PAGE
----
I’m sure you’ve heard the common wisdom that all growth happens outside the comfort zone. You’ve seen the images showing you in a circle with growth outside the circle.
This is commonly accepted wisdom.
And it’s wrong.
Growth does not happen outside your comfort zone. In fact, pushing outside your comfort zone is more likely to lead to stagnation or regression.
In this article, I will share two science-based reasons why leaving your comfort zone is the wrong move.
In Part 2, I’ll share what you should do instead.
Why You Should Stay in Your Comfort Zone
(1) The Longing to Belong
Human beings are biologically wired to seek love and connection. Over the span of time, our survival depended on being a part of a tribe. Exile from a group led to death.
We have an innate longing to belong.
This desire is so universal that the need to belong is found across all cultures and different types of people.
Abraham Maslow proposed that belonging was a core human need. The need to belong is so strong that it can override the need for physical safety — which is why some people stay in abusive relationships.
This longing to belong is one of the reasons we feel stress when relationships end.
Consider the traditional advice about leaving your comfort zone through this lens of belonging.
Imagine the comfort zone as a tribal camp. Leaving your comfort zone is the physiological equivalent of being exiled from the camp. It creates a situation in which your nervous system, on subconscious levels, feels unsafe.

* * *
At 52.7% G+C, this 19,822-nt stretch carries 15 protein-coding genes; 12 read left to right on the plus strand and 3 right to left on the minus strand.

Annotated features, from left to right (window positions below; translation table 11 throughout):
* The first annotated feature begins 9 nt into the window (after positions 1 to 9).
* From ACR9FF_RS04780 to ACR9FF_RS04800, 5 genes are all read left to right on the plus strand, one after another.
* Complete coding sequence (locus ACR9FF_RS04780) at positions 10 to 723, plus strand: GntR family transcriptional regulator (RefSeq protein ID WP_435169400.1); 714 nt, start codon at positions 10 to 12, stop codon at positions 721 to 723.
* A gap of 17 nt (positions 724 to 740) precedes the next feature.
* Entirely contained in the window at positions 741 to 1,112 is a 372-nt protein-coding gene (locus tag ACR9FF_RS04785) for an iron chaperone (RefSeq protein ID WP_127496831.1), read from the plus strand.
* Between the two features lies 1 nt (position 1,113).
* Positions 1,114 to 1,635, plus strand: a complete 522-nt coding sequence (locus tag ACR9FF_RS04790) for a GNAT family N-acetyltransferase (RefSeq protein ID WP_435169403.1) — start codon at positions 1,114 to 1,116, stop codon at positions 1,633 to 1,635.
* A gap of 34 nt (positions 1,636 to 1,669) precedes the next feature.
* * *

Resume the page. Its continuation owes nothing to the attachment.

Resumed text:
A prerequisite to growth is that we feel physiological or psychological safety. Outside the comfort zone we feel neither. Therefore, we cannot expect to grow.
The Rubber Band Metaphor
The comfort zone is a perfect example of how structure provides freedom. Within the container of our comfort zone, we feel freedom to experiment.
Imagery is a powerful tool to understand concepts. I like to think of the comfort zone as a hair band, or a rubber band.
Occasionally when I put my hair into a ponytail, the hairband snaps. This tends to happen when I try to stretch it to wrap it around my hair too many times. If this has ever happened to you, you know it is very annoying. (If you don’t have long hair, think of what happens when you try to wrap a new rubber band around something that is too big for it.)
One time when this happened I realized it was a perfect metaphor for the comfort zone.
Once broken, the hair band cannot hold anything. And if you have long hair, and you’re without a spare hair band, it really puts a damper on your activities. (Sidebar Tip: always carry spare hair bands. I even keep one in my wallet.)
Growth results from action. If you’ve broken the container that allows you to act with a feeling of safety, you won’t take action. No action, no growth.